Shigidi and the Brass Head of Obalufon

This novel wasn't even on my radar until I saw a Facebook post about it. I wasn't even aware that Wole Talabi had written a book. But since his short story "A Dream of Electric Mothers" turned out to be one of my favorite pieces from the Africa Risen anthology, I requested a review copy so I could read and review his debut.

The tale that is Shigidi and the Brass Head of Obalufon began as a novelette published in 2016. The novel-length project clocks in at 315 pages and that's with all the back stories of everyone involved attached to it. And though the sum of all these parts work rather well, all things considered, like most short fiction writers it appears that Talabi might be better suited to writing short stories than longer works. Time will tell if that's the case. Yet as entertaining as this debut was, the story of the heist was a little thin. Be that as it may, I enjoyed the book and went through it in just a few sittings.

Here's the blurb:

The debut fantasy novel from an award-winning Nigerian author presents a mythic tale of disgruntled gods, revenge, and a heist across two worlds.

Shigidi is a disgruntled and demotivated nightmare god in the Orisha spirit company, reluctantly answering prayers of his few remaining believers to maintain his existence long enough to find his next drink. When he meets Nneoma, a sort-of succubus with a long and secretive past, everything changes for him.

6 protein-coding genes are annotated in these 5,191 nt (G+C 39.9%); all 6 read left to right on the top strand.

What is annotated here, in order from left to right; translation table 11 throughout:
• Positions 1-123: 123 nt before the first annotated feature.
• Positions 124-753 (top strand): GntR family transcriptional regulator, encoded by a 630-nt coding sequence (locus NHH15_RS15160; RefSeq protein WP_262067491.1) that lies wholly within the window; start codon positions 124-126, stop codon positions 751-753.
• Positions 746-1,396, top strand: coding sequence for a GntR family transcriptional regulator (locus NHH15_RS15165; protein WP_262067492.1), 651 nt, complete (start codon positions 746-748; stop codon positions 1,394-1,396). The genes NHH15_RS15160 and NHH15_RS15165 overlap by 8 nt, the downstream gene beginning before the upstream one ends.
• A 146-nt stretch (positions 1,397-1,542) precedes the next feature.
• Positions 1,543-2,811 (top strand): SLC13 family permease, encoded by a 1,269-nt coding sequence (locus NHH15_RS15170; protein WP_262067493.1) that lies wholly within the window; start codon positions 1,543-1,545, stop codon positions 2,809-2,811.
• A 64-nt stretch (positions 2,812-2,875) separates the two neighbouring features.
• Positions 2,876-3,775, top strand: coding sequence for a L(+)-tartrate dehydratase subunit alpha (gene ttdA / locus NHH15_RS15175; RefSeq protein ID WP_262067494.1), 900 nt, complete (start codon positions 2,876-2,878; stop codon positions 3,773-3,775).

Together, they attempt to break free of his obligations and the restrictions that have bound him to his godhood and navigate the parameters of their new relationship in the shadow of her past. But the elder gods that run the Orisha spirit company have other plans for Shigidi, and they are not all aligned--or good.

From the boisterous streets of Lagos to the swanky rooftop bars of Singapore and the secret spaces of London, Shigidi and Nneoma will encounter old acquaintances, rival gods, strange creatures, and manipulative magicians as they are drawn into a web of revenge, spirit business, and a spectacular heist across two worlds that will change Shigidi's understanding of himself forever and determine the fate of the Orisha spirit company.

Faith and religion as a corporate system, with its own treatises and codified rules and regulations having force of law between various spirit companies, was a most fascinating concept. It truly gives Shigidi and the Brass Head of Obalufon its unique flavor. This was a very original twist, one that fully intrigued me and kept me interested throughout the novel. The panoply of disparate locales featured in this one--Nigeria, Malaysia, England, Algeria, Ethiopia, and more--also kept things refreshing. The occasional use of Nigerian slang gave this work an authentic feel, although I must admit that I had to look up a number of words, especially regarding clothes, to understand how people were dressed.

There are many flashback sequences meant to flesh out events and protagonists, most of them right before or after the scenes that made them necessary to make sense of what was taking place in the present. I know some readers have issues with flashbacks, but I feel that Talabi placed them at exactly the right time. As such, in my opinion they enhance the reading experience instead of getting in the way of the storytelling.